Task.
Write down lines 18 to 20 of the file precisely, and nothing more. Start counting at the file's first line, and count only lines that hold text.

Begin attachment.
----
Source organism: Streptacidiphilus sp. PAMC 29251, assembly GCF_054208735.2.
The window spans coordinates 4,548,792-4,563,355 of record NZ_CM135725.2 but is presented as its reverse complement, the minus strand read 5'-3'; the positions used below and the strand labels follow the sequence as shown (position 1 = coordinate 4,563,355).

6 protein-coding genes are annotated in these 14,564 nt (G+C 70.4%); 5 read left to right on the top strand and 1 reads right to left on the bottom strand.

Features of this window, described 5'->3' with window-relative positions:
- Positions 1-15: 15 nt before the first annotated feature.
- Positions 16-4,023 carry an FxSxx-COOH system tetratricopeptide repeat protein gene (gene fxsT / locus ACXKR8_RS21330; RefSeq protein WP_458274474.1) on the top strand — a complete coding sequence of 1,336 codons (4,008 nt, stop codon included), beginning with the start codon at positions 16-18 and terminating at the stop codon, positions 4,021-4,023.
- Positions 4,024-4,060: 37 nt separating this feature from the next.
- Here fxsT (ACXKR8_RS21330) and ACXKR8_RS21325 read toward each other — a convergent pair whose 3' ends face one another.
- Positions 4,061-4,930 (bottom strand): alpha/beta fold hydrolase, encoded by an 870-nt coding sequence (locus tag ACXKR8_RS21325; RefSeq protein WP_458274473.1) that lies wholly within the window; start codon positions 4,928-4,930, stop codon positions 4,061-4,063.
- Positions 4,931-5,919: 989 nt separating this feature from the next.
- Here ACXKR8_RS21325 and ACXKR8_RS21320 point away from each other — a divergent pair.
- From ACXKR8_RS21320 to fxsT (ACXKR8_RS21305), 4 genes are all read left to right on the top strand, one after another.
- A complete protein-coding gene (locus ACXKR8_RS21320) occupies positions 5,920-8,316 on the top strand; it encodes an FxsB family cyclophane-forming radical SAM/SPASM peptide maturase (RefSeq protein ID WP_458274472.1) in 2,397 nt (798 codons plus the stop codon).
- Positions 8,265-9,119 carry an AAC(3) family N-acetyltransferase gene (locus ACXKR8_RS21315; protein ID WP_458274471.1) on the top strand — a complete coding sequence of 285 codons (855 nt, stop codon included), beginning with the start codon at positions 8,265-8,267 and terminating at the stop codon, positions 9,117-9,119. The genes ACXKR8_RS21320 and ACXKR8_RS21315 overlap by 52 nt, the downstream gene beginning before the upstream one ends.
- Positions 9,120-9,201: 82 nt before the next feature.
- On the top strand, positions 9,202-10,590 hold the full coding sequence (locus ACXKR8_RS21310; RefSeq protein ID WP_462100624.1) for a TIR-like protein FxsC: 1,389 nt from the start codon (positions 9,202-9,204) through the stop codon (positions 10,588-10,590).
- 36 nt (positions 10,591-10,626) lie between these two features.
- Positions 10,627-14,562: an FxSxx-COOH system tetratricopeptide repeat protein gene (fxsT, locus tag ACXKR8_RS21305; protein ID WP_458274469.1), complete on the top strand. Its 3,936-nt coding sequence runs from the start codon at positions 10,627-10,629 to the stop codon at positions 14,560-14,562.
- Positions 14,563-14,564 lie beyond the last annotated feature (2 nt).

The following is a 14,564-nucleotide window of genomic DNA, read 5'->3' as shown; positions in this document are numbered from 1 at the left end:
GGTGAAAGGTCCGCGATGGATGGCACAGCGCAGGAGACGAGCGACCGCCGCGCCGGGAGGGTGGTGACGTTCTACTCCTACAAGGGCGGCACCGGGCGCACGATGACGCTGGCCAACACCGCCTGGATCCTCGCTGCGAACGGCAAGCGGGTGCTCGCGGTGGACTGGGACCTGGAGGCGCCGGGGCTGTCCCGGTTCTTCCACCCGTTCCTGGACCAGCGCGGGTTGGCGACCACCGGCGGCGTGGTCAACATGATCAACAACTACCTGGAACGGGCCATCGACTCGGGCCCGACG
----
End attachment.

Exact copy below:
- Positions 10,627-14,562: an FxSxx-COOH system tetratricopeptide repeat protein gene (fxsT, locus tag ACXKR8_RS21305; protein ID WP_458274469.1), complete on the top strand. Its 3,936-nt coding sequence runs from the start codon at positions 10,627-10,629 to the stop codon at positions 14,560-14,562.
- Positions 14,563-14,564 lie beyond the last annotated feature (2 nt).

The following is a 14,564-nucleotide window of genomic DNA, read 5'->3' as shown; positions in this document are numbered from 1 at the left end: